What we have here, then, is not a contradiction, but a clever way to express what one’s arguments should look [k] “like” when he answers the fool.


  1. "In other words, if someone says something stupid, you should correct that stupid statement, because if you don’t, the fool will continue to think that he is a smart guy for saying it. Instead, show him the error of his ways by meeting it with the wisdom/logic that refutes it specifically."

    Agreed. But (sorry that there's a but), but what all too often happens (and I think it's probably happened to you... as well as me) is that in choosing to answer a "fool"...

    it's akin to getting into a mud-wrestling match with a pig. The pig likes it and you end up getting slimed and dirty in the process despite you having bestowed logic/wisdom into the discussion.

    So then one has this decision calculus when faced with a "fool"

    A. Be silent and chance that "the fool will continue to think that he is a smart guy for saying it."


    B. Respond to the "fool" with logic/wisdom and chance that you will get slimed and dirty with a loss of dignity by mud-wrestling with the fool pig.

    Which option is preferable?

  2. Truth,

    Agreed. There's a certain amount of discernment involved. If one is a mocker, or just likes to argue, but there is no hope of correction, then I think we need to take the Lord's advice about throwing our pearls before swine.

  3. Hi Hodge,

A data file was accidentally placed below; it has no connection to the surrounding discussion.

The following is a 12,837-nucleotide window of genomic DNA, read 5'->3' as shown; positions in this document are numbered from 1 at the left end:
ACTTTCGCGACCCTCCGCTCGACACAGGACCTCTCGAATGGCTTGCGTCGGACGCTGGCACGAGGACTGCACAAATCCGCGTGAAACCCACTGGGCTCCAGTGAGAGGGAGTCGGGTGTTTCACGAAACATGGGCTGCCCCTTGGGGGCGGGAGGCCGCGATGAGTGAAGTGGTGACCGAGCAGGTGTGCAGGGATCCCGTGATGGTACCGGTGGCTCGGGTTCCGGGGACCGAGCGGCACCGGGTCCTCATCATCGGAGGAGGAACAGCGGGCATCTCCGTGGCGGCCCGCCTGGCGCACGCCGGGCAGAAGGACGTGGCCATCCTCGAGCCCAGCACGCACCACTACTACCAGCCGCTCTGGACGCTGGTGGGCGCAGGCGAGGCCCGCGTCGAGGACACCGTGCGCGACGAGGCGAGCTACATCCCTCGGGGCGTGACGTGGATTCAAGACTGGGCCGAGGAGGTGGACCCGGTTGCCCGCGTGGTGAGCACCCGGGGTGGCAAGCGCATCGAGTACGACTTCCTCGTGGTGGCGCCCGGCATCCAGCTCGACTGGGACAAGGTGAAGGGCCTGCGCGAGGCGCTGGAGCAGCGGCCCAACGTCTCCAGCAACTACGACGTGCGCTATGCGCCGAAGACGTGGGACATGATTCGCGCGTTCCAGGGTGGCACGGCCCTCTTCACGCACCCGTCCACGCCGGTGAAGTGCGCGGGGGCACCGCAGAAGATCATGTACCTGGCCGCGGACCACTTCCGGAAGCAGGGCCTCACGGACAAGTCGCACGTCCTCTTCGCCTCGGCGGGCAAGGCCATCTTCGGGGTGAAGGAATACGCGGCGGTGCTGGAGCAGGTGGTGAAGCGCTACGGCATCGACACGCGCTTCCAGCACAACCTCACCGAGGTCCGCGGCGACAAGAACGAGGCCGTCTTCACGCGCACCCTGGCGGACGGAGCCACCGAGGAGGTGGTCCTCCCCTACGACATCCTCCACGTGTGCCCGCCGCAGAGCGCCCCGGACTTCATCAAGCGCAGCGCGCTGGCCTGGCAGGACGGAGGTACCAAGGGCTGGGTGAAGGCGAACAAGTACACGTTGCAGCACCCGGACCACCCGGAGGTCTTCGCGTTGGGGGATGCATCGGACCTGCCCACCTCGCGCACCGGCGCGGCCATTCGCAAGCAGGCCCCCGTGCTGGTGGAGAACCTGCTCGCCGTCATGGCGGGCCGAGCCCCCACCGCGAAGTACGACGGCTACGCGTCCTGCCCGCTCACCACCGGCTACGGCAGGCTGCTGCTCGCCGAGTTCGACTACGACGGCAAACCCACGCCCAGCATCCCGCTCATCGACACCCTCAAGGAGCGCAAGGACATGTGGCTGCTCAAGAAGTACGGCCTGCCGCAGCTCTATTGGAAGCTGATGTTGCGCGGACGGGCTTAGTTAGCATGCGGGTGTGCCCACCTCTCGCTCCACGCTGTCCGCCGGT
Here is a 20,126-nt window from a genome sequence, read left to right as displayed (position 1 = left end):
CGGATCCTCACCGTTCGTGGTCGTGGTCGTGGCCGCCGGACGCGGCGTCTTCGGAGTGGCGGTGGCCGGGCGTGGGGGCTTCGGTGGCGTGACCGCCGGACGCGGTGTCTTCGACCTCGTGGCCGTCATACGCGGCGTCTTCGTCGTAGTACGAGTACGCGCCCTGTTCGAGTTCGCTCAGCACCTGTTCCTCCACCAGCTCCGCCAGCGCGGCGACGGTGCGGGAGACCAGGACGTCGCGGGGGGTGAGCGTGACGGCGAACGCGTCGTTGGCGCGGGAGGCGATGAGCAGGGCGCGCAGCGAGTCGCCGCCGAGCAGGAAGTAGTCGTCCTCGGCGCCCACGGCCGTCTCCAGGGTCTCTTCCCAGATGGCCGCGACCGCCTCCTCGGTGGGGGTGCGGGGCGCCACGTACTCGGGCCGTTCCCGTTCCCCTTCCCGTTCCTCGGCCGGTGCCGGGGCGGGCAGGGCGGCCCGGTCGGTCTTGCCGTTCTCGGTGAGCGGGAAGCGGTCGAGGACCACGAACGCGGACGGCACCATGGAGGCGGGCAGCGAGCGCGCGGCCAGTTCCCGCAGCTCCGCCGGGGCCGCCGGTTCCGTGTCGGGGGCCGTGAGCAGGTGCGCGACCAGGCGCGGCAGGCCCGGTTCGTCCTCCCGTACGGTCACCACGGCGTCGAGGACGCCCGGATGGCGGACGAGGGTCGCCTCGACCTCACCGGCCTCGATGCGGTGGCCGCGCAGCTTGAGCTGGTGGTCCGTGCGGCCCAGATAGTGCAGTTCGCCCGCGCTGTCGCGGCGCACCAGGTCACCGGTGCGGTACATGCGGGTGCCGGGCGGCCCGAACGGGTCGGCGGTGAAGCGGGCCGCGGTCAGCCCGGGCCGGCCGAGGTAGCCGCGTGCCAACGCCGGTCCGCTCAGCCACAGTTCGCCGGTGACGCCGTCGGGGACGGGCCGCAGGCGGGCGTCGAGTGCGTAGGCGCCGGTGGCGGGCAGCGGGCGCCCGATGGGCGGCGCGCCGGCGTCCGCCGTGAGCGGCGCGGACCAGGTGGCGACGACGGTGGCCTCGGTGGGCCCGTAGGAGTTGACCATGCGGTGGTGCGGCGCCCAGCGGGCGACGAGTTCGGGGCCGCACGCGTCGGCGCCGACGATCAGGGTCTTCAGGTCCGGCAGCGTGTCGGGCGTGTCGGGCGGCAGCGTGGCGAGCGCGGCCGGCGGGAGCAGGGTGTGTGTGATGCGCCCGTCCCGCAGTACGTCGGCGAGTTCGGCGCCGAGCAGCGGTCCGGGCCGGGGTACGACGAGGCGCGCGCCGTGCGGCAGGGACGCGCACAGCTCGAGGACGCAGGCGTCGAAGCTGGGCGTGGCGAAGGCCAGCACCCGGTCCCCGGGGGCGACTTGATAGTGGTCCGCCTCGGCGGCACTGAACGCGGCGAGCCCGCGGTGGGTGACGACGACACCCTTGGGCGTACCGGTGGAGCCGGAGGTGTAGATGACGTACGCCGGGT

Have you ever been "slimed" and gotten dirty (figuratively speaking) by a "fool pig" after you've chosen to answer a "fool pig's claim/argument"?

    FWIW, I have.

  4. LOL. I'm sure I have, but I do try to stay out of the mud, even when others sling it at me. I'll either go silent in that case or just try to steer the conversation back to the real arguments. I'm sure I've given my share of tongue-lashings to certain people though, almost always when I thought they were unteachable and disingenuous (although usually I will try, at least, to deliver a valid argument along with it). ;-)

  5. Hi Hodge,

    In my mind's eye I picture you pontificating with wisdom and logic in a loving response to a fool's statement at a large dinner table. The "fool" then heaves a cream pie at you and it hits you straight in the face (ala the 3 Stooges). The "fool" laughs hysterically, and witnesses can't help but laugh as well at the absurdity of it all. In a moment of human weakness, you reach for a cream pie and chuck it at the "fool's head" to return the favor. Melee ensues. Your statements of logic/wisdom are promptly forgotten by all attending the event.

    Or you refuse to chuck a cream pie back at the "fool" and your statements of logic/wisdom are still promptly forgotten by all attending the event.

    Observation: A cowardly fool and his/her "drive-by shooting" can render logic/wisdom to ineffectiveness, or it can mute logic/wisdom from even ever opening its mouth.

  6. Truth,

    That's a good observation and way of putting it. I think that's why communication must be cooperative, and the fool is instructed throughout Proverbs to be so when corrected. Unfortunately, he is a fool, so he tends to not listen to those instructions, at which point, our correction becomes a kindling of God's fire against him, not on that day perhaps, but in the destruction of his life here, and certainly in the day of judgment.